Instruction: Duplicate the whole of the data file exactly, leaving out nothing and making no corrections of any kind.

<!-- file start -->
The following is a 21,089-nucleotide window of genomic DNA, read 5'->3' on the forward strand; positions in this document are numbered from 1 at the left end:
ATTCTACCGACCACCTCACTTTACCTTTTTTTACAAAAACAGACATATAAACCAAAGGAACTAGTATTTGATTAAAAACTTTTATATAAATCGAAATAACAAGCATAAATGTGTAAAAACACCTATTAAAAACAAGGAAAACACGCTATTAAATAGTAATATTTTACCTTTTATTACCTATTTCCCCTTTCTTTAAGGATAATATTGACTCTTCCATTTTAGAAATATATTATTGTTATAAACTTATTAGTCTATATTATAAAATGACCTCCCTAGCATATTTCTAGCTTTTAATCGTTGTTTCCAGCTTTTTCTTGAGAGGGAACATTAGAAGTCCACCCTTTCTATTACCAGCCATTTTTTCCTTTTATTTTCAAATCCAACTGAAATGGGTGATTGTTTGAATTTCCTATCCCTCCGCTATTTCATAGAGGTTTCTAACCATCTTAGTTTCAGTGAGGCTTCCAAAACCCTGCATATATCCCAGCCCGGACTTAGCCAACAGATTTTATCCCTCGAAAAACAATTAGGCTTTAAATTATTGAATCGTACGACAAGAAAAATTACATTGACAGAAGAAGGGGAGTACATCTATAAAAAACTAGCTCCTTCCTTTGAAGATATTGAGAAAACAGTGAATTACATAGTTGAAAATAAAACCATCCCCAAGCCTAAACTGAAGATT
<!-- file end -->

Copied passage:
The following is a 21,089-nucleotide window of genomic DNA, read 5'->3' on the forward strand; positions in this document are numbered from 1 at the left end:
ATTCTACCGACCACCTCACTTTACCTTTTTTTACAAAAACAGACATATAAACCAAAGGAACTAGTATTTGATTAAAAACTTTTATATAAATCGAAATAACAAGCATAAATGTGTAAAAACACCTATTAAAAACAAGGAAAACACGCTATTAAATAGTAATATTTTACCTTTTATTACCTATTTCCCCTTTCTTTAAGGATAATATTGACTCTTCCATTTTAGAAATATATTATTGTTATAAACTTATTAGTCTATATTATAAAATGACCTCCCTAGCATATTTCTAGCTTTTAATCGTTGTTTCCAGCTTTTTCTTGAGAGGGAACATTAGAAGTCCACCCTTTCTATTACCAGCCATTTTTTCCTTTTATTTTCAAATCCAACTGAAATGGGTGATTGTTTGAATTTCCTATCCCTCCGCTATTTCATAGAGGTTTCTAACCATCTTAGTTTCAGTGAGGCTTCCAAAACCCTGCATATATCCCAGCCCGGACTTAGCCAACAGATTTTATCCCTCGAAAAACAATTAGGCTTTAAATTATTGAATCGTACGACAAGAAAAATTACATTGACAGAAGAAGGGGAGTACATCTATAAAAAACTAGCTCCTTCCTTTGAAGATATTGAGAAAACAGTGAATTACATAGTTGAAAATAAAACCATCCCCAAGCCTAAACTGAAGATT